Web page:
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What the Tiny House Movement and Thomas Jefferson's Monticello Have in Common

•, Griffin Daughtry

When Thomas Jefferson originally moved into the South Pavilion of his Monticello estate in 1770, it was little more than an incomplete two-bedroom brick building and a cleared mountaintop. Over the course of the next 38 years, the author of the Declaration of Independence would personally design and oversee the construction of his "essay in architecture." The main house at Monticello, as it stands today, is a piece of architectural wonder; its design embodies themes derived from both Classical and Palladian styles of work. 

While the Renaissance man himself was never formally trained as an architect, you can hardly tell, as his home consists of numerous unique features including a triangular pediment supported by Doric columns and his famous octagonal dome. Inside, the walls are covered with a variety of objects that highlight the former president's interests and accomplishments. Even today, you can still find one of the last remaining original artifacts from the Lewis & Clark expedition—a pair of elk antlers—in the entrance hall. But just like the great Roman cities that heavily influenced the design of Jefferson's home, Monticello wasn't built in a day.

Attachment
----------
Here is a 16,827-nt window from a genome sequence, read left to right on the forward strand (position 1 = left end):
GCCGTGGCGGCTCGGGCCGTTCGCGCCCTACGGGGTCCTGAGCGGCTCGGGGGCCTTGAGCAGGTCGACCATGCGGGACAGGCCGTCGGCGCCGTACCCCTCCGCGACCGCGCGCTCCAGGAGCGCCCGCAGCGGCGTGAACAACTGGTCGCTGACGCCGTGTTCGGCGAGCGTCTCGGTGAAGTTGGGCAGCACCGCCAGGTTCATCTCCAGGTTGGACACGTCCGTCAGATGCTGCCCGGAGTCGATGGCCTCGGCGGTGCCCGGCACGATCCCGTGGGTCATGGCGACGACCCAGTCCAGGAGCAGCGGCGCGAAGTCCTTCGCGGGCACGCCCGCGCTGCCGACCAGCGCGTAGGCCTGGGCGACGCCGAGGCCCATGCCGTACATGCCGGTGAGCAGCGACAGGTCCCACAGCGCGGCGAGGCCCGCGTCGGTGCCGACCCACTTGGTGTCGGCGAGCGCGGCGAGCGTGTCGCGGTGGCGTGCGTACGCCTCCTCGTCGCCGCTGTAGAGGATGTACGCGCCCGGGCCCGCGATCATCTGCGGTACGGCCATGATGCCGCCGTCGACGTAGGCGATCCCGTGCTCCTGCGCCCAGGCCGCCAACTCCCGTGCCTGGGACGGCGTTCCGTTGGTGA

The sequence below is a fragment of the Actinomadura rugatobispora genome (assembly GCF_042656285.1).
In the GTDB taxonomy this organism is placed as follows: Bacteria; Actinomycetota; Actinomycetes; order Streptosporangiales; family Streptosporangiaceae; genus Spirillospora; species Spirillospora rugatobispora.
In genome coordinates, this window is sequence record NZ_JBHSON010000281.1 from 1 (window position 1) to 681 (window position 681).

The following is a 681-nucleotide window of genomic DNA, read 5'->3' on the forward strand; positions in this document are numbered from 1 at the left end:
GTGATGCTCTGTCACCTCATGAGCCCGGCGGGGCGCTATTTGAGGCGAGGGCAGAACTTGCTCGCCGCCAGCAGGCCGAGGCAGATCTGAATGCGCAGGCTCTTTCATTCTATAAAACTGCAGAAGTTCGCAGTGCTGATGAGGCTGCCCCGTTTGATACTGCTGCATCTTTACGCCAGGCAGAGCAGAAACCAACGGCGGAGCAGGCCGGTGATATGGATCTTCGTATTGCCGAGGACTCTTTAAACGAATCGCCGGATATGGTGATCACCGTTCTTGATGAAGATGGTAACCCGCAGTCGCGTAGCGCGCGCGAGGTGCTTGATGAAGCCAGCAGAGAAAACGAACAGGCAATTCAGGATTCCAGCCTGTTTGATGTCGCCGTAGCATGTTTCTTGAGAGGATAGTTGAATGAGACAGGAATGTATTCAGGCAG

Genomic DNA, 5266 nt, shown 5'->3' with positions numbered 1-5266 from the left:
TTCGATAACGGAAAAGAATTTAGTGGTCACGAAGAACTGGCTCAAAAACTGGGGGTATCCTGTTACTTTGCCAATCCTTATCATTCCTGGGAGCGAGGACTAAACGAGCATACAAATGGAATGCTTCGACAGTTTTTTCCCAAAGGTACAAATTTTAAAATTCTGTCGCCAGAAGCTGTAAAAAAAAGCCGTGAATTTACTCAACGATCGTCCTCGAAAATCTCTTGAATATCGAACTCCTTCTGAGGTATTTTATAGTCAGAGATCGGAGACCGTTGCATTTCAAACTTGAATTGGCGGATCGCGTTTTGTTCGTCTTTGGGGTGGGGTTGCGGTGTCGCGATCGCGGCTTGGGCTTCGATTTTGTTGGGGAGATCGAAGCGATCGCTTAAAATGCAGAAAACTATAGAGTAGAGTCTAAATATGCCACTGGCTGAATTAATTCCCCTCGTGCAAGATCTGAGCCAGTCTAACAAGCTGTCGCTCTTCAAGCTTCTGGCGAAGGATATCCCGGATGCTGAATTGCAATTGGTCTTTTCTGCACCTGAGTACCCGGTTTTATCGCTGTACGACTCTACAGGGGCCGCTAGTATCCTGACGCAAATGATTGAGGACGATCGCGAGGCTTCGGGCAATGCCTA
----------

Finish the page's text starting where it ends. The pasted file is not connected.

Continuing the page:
Despite the fact that Jefferson amassed a great deal of debt by the time of his death, which can largely be attributed to debts he inherited from his father-in-law and his extensive list of hobbies, one can hardly argue that he failed to make sound economic choices with regard to his early years of homeownership.

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